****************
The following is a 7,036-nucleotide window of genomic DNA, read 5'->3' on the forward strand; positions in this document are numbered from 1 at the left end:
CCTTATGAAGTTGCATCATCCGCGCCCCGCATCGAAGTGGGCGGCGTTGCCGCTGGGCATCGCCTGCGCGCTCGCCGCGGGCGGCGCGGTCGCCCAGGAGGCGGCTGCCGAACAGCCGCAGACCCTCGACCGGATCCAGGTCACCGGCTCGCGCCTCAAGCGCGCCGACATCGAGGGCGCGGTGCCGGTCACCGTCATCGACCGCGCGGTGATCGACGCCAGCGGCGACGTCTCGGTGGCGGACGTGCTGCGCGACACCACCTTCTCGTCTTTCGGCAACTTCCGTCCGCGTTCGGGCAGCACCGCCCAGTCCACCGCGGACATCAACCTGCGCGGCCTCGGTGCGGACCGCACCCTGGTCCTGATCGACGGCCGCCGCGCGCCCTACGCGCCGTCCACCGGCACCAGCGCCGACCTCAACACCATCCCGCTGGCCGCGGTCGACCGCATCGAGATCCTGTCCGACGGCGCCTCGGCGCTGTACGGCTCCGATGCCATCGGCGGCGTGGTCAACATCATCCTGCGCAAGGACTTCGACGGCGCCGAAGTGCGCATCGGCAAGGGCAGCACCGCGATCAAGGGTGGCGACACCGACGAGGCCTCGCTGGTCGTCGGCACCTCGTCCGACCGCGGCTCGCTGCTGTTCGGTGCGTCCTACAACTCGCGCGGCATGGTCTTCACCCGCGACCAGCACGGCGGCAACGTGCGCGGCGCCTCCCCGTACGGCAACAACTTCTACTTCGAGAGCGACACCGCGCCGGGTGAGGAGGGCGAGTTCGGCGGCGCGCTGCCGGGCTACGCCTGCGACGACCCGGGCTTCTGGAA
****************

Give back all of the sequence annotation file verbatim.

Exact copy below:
The following is a 7,036-nucleotide window of genomic DNA, read 5'->3' on the forward strand; positions in this document are numbered from 1 at the left end:
CCTTATGAAGTTGCATCATCCGCGCCCCGCATCGAAGTGGGCGGCGTTGCCGCTGGGCATCGCCTGCGCGCTCGCCGCGGGCGGCGCGGTCGCCCAGGAGGCGGCTGCCGAACAGCCGCAGACCCTCGACCGGATCCAGGTCACCGGCTCGCGCCTCAAGCGCGCCGACATCGAGGGCGCGGTGCCGGTCACCGTCATCGACCGCGCGGTGATCGACGCCAGCGGCGACGTCTCGGTGGCGGACGTGCTGCGCGACACCACCTTCTCGTCTTTCGGCAACTTCCGTCCGCGTTCGGGCAGCACCGCCCAGTCCACCGCGGACATCAACCTGCGCGGCCTCGGTGCGGACCGCACCCTGGTCCTGATCGACGGCCGCCGCGCGCCCTACGCGCCGTCCACCGGCACCAGCGCCGACCTCAACACCATCCCGCTGGCCGCGGTCGACCGCATCGAGATCCTGTCCGACGGCGCCTCGGCGCTGTACGGCTCCGATGCCATCGGCGGCGTGGTCAACATCATCCTGCGCAAGGACTTCGACGGCGCCGAAGTGCGCATCGGCAAGGGCAGCACCGCGATCAAGGGTGGCGACACCGACGAGGCCTCGCTGGTCGTCGGCACCTCGTCCGACCGCGGCTCGCTGCTGTTCGGTGCGTCCTACAACTCGCGCGGCATGGTCTTCACCCGCGACCAGCACGGCGGCAACGTGCGCGGCGCCTCCCCGTACGGCAACAACTTCTACTTCGAGAGCGACACCGCGCCGGGTGAGGAGGGCGAGTTCGGCGGCGCGCTGCCGGGCTACGCCTGCGACGACCCGGGCTTCTGGAA